Oneida County farmers concerned about local FSA firings
By Sean Ellis
Idaho Farm Bureau Federation
MALAD – Farmers and ranchers in Oneida County are demanding answers following the firing of two long-time and well-liked employees at the county’s Farm Service Agency office in Malad.
Farmers and ranchers told Idaho Farm Bureau Federation those employees were liked by every producer in the county and knew important information about producers’ operations. They said they went out of their way to ensure farmers and ranchers knew about important upcoming deadlines and met them.
Producers in the county have no idea why the employees were fired – they were removed by armed security – and are concerned that now they might not be able to get all their necessary paperwork done for important farm programs before a looming Sept. 30 deadline.
Farmers and ranchers have until Sept. 30 to complete paperwork for crop insurance, disaster payments, Conservation Reserve Program enrollment and other farm programs that can be critically important for many agricultural operations.
FSA, an agency under the U.S. Department of Agriculture, implements federal agricultural policy and handles farm credit and loan programs and manages disaster, commodity, conservation and farm marketing programs.
Complicating matters, the Malad FSA service center was ordered closed Sept. 9 and 10.
With those two employees now gone and the clock ticking toward that Sept. 30 deadline, farmers in this county are worried they might not be able to meet it.
Plus, they are not happy about the secrecy surrounding the firing of those two FSA employees and the fact that the Malad office now has armed security following the firing.
Farmers and ranchers in this county in southeast Idaho are demanding answers to their questions but not getting any.
About 60-70 producers met in Malad Sept. 8 to discuss the issue and another several dozen met with Sen. Mark Harris, a rancher and farmer from Soda Springs, in front of the FSA office the following day.
Harris is looking into the matter and spoke with acting state FSA director Charles Newhouse about it.
Harris told IFBF the director said armed security was added at the Malad office and it was closed for the safety of employees.
“Armed guards to keep people in Malad away from their FSA office is downright insulting to the community of Malad,” Harris said. “These are solid people in that community. It’s been a bad year with the drought and they’re trying to survive.”
Harris said he was told the use of armed security and the temporary office closure were part of protocol.
“Well, protocol is stupid in this case,” Harris said.
FSA sent local media a statement attributed to Newhouse that said the Malad service center was closed “in order to ensure the safety of employees and customers….” The statement said the move was taken “because of a disturbance related to personnel decisions.”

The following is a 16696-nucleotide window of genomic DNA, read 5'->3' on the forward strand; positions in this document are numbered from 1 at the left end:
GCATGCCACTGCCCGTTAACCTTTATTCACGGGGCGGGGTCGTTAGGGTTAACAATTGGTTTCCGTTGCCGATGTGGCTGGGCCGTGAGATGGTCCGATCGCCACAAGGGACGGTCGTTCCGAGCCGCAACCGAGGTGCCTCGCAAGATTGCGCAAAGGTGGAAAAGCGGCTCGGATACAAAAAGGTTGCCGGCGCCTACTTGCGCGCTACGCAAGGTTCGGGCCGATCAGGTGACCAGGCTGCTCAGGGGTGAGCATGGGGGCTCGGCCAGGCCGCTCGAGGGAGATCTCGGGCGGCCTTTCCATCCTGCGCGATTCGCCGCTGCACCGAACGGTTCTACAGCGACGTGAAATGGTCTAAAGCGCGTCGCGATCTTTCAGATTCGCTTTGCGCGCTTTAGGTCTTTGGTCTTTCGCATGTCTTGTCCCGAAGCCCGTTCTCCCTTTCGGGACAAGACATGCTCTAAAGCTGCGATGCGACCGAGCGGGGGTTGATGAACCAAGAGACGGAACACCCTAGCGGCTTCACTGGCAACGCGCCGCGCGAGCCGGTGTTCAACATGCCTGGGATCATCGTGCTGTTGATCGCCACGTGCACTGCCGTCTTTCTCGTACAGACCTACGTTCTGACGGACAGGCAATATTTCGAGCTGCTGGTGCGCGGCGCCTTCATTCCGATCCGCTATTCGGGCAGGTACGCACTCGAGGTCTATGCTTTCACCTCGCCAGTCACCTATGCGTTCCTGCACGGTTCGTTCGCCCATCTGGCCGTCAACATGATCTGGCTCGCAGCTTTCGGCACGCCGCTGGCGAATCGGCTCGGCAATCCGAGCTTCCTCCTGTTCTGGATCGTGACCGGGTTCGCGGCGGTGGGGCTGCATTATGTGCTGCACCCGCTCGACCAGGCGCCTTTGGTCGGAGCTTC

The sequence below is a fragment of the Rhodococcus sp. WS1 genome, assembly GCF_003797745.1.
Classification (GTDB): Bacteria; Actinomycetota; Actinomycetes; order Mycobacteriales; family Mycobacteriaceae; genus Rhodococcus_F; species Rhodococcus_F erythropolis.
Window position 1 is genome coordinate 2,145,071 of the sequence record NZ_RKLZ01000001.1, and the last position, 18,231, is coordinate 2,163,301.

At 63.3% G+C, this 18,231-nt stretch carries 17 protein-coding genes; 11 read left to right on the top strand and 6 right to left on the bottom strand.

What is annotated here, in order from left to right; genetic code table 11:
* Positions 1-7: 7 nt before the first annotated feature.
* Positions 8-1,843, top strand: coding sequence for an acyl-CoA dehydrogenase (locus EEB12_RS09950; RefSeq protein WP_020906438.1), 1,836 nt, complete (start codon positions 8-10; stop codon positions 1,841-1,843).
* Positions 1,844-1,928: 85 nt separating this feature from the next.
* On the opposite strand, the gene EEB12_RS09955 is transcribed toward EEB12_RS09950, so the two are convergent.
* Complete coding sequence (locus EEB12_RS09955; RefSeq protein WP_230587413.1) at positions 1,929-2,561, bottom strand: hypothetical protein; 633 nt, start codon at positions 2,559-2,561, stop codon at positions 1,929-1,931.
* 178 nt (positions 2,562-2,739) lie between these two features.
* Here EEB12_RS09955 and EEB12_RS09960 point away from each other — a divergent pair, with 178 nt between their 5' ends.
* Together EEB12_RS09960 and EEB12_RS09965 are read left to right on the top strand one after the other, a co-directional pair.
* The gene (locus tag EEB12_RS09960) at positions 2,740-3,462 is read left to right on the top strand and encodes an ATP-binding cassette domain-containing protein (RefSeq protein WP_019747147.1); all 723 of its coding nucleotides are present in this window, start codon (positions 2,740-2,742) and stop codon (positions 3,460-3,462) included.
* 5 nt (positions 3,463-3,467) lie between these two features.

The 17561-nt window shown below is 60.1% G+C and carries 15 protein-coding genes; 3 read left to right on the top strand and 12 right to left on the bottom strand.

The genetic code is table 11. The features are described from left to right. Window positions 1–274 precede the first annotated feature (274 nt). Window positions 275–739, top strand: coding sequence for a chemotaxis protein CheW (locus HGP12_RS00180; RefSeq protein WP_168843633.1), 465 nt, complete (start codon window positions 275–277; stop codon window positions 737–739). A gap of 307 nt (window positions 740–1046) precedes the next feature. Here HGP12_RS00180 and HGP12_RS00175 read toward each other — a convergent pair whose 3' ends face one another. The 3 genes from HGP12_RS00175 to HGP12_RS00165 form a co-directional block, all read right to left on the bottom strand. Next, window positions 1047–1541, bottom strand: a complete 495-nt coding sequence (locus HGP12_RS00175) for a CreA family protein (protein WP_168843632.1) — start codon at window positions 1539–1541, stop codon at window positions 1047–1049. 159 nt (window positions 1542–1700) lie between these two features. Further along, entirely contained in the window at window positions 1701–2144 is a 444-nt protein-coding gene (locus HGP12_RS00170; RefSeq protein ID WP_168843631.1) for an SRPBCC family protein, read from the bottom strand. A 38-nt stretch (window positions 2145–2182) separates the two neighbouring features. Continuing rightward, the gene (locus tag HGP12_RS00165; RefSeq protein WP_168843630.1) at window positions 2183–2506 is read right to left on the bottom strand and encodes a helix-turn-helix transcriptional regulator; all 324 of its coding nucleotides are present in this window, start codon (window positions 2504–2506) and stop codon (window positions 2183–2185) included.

It also said USDA will notify producers in the county as soon as the office reopens and that “the work of USDA in Oneida County continues as we deliver programs and services to our customers, in addition to payments for those that scheduled to receive them.”
An FSA spokesman also told local media in an email: “While the physical office is temporarily closed, there is not a disruption in program delivery for producers. We have made adjustments in our operations to ensure that seasoned and trained staff continue delivering programs, processing applications, and issuing payments. Producers can get the support they need online, over the phone, and at neighboring county offices.”
Harris said producers are worried that two people who have worked in the office for a long time and know and care about their operations are suddenly gone, with no explanation.
“There’s a lot of concern,” he said. “It takes a special person in those offices to keep things straight. You rely on people in those offices to do that and they do a great job. That’s what these farmers … in Malad are worried about.”
Producers are also not happy about armed security being placed in the FSA office.
Tracey Davis, a farmer and rancher from Malad, had an armed security guard standing right behind him when he went to the FSA office Sept. 8.
“It just didn’t seem right,” he said. “It wasn’t an environment that was welcoming to anybody.”
The FSA spokesman said that “the placement of security for the benefit of staff and customers was deemed prudent.”
Russ Boyer, who farms and ranches near the community of Stone in Oneida County, said the two FSA employees who were fired did an excellent job and were liked and respected by the county’s farmers and ranchers.
“There is not one farmer or rancher in this community who has ever had a (negative) interaction with either of those two employees,” he said. “They have been exemplary employees.”
Oneida County Farm Bureau President David Baker said the secrecy behind their termination and what is happening at the Malad FSA office doesn’t sit well with producers.
“Things are not quite right down here; it’s a crazy situation,” he said. “We need to get some answers.”
According to the 2017 Census of Agriculture, there were 422 farms in Oneida County in 2017 and 320,000 total acres of land in farms.
The county’s farmland was split evenly between cropland and pastureland and producers brought in $36 million in farm-gate receipts during the census year.
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